While the Italian team's strategy remains questionable, to put it mildly, Ferrari carefully side-stepped the ongoing problem of team orders by pitting Sebastian Vettel on Sunday at a time Charles Leclerc was closing as a fair rate of knots.
Both Mercedes and Red Bull have had their problems in the past with team orders, and consequently team bosses Toto Wolff and Christian Horner appreciate Ferrari's predicament.
"From my standpoint, we've been quoted a lot about the Ferrari situation and I don't think it's right," said Wolff. "We are not in the right place to comment from the sidelines about what is happening in Ferrari.
"What I can say is that we have been in a situation with Nico and Lewis that was tricky to manage at times," he continued, "and equally not easy with Valtteri and Lewis, because two drivers that want to win races and do have the potential to win championships, that can be conflicting interests sometimes, and you just need to talk about it.
"It's not trivial," he insisted. "It's a situation that certainly has an advantage for the team, because drivers are pushing each other and extracting more performance out of the car, but equally in managing personalities and strong characters is never trivial, whether it's drivers or engineers or managers in general."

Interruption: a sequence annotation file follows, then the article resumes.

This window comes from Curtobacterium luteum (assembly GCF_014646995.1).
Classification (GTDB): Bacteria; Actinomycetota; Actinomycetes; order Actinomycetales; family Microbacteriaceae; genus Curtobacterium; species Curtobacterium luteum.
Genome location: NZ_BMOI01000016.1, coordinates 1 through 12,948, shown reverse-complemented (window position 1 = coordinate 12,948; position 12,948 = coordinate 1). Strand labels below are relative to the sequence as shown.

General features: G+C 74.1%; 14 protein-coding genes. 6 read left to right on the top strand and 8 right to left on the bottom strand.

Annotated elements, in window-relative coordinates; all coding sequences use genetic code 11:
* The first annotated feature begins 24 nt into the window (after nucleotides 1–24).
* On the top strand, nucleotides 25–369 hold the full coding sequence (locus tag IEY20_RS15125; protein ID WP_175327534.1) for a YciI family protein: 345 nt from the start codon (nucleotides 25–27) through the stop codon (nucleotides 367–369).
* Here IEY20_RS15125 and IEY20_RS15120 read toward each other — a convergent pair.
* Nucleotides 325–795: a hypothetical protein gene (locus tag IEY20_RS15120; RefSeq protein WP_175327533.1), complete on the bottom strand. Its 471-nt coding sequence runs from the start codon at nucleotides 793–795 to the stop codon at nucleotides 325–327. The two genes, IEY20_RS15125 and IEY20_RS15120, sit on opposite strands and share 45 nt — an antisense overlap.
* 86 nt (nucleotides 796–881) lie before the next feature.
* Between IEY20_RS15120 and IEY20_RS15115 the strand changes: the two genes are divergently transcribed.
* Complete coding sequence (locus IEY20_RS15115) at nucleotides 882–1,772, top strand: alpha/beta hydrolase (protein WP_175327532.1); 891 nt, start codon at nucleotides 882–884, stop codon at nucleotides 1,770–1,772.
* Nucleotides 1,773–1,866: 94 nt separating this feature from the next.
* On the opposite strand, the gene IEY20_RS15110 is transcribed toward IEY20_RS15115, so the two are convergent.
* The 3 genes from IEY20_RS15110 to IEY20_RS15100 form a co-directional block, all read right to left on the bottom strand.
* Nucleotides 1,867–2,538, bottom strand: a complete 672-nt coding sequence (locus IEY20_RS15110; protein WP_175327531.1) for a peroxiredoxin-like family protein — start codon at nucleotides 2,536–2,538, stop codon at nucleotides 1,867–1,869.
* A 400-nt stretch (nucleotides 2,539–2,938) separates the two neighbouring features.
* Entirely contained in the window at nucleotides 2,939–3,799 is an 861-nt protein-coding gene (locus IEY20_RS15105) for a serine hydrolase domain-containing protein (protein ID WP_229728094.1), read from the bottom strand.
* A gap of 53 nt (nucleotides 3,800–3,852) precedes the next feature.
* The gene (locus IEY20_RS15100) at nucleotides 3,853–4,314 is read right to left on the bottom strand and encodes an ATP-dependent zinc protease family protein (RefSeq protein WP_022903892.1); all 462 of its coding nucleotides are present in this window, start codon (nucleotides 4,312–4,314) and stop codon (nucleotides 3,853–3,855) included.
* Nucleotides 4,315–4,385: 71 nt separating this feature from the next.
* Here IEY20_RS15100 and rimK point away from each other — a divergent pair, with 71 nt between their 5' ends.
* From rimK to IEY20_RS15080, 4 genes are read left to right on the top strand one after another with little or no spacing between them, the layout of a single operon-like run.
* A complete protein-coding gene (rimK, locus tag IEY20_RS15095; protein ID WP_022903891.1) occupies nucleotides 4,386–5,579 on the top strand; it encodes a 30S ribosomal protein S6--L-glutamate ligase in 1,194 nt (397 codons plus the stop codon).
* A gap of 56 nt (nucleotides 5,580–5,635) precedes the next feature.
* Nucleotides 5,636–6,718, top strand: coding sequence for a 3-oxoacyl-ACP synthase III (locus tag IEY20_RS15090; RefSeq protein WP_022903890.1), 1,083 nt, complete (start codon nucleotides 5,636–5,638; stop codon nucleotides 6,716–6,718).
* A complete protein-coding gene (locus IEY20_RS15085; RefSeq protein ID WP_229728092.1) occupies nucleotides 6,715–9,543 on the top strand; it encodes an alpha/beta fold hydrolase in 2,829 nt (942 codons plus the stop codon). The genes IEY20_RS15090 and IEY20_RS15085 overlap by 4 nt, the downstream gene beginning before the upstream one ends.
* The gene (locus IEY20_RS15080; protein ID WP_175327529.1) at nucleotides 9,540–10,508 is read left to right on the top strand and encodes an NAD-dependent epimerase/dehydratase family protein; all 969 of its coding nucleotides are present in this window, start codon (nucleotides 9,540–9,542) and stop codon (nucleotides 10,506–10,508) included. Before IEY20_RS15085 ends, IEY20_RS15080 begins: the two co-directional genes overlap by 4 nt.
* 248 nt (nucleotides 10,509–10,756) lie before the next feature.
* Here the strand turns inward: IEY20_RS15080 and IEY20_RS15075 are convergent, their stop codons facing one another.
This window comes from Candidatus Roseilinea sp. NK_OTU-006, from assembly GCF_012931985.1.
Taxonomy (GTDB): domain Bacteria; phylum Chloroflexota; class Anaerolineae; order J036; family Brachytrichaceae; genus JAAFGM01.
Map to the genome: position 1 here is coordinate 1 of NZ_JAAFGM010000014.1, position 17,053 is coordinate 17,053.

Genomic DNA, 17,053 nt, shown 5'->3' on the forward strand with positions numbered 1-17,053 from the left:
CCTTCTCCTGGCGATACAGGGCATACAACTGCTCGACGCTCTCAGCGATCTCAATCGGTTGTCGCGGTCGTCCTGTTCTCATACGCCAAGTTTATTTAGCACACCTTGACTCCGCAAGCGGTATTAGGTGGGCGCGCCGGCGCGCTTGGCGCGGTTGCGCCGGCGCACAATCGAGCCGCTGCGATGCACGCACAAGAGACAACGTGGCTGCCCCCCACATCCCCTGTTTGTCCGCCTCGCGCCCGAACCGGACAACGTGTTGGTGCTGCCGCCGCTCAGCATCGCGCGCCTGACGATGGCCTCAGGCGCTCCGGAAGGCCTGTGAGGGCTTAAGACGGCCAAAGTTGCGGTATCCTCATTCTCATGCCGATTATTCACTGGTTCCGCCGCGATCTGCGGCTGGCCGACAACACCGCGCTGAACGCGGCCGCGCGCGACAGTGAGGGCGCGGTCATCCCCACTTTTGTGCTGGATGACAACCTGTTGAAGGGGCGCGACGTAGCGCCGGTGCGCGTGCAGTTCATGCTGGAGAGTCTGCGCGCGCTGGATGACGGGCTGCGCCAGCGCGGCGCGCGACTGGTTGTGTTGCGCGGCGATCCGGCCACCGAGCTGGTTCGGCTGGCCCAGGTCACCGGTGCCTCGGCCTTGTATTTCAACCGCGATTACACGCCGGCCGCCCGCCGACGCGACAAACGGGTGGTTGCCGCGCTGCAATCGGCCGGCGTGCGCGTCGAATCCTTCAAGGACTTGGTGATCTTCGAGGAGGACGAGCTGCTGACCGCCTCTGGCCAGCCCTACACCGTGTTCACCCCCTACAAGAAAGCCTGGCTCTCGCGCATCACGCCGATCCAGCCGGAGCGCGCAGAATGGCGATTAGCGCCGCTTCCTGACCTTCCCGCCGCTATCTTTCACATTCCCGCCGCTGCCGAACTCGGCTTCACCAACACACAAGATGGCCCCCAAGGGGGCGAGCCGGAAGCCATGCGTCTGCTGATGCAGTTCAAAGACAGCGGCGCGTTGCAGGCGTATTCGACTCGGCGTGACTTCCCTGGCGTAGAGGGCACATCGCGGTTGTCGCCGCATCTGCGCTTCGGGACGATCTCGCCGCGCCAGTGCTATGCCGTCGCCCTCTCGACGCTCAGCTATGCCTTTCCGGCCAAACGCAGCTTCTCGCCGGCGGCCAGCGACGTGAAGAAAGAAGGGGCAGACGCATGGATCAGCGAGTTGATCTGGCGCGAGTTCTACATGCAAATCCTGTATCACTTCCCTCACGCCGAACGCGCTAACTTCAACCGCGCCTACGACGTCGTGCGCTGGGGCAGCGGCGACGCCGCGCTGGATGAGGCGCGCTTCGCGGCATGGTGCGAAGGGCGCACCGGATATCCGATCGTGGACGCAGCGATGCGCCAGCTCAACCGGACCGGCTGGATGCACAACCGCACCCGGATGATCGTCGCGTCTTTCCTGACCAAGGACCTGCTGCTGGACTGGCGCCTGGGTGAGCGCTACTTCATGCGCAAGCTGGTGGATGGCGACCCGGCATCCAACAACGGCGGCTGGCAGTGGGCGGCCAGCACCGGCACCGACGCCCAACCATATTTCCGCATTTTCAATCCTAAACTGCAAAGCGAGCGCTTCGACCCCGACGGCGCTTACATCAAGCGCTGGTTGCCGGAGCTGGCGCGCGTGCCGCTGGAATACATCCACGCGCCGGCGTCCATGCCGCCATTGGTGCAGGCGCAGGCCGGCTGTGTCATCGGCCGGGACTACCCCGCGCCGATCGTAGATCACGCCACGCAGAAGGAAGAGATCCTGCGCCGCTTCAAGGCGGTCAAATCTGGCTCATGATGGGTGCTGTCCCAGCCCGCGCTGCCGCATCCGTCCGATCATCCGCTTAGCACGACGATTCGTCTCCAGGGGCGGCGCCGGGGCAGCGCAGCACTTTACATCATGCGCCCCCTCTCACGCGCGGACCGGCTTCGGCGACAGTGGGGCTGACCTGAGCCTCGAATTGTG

"I think different teams have different philosophies," said Horner. "Arguably having a very clearly defined number one and number two driver is almost easier to work with.
"That isn't our philosophy at Red Bull. We allow the drivers to race and sometimes that can be uncomfortable, as we saw twelve months ago," he continued, referring to the infamous clash which saw Daniel Ricciardo and Max Verstappen eliminated from the 2018 Azerbaijan Grand Prix.
"The philosophy that we've always had is to give both guys the same opportunity and let them establish who is the lead driver on track. I think so long as you have clear rules of engagement then we've been, I would say, 90 per cent successful with that.
"In the three years that Max and Daniel raced with each other there were only ever two incidents, which considering they were starting next to each other at 90 per cent of the races is a pretty decent ratio.
"But each team has its own philosophy. It doesn't make one right or one wrong, it's just unique to each team, how they choose to racing."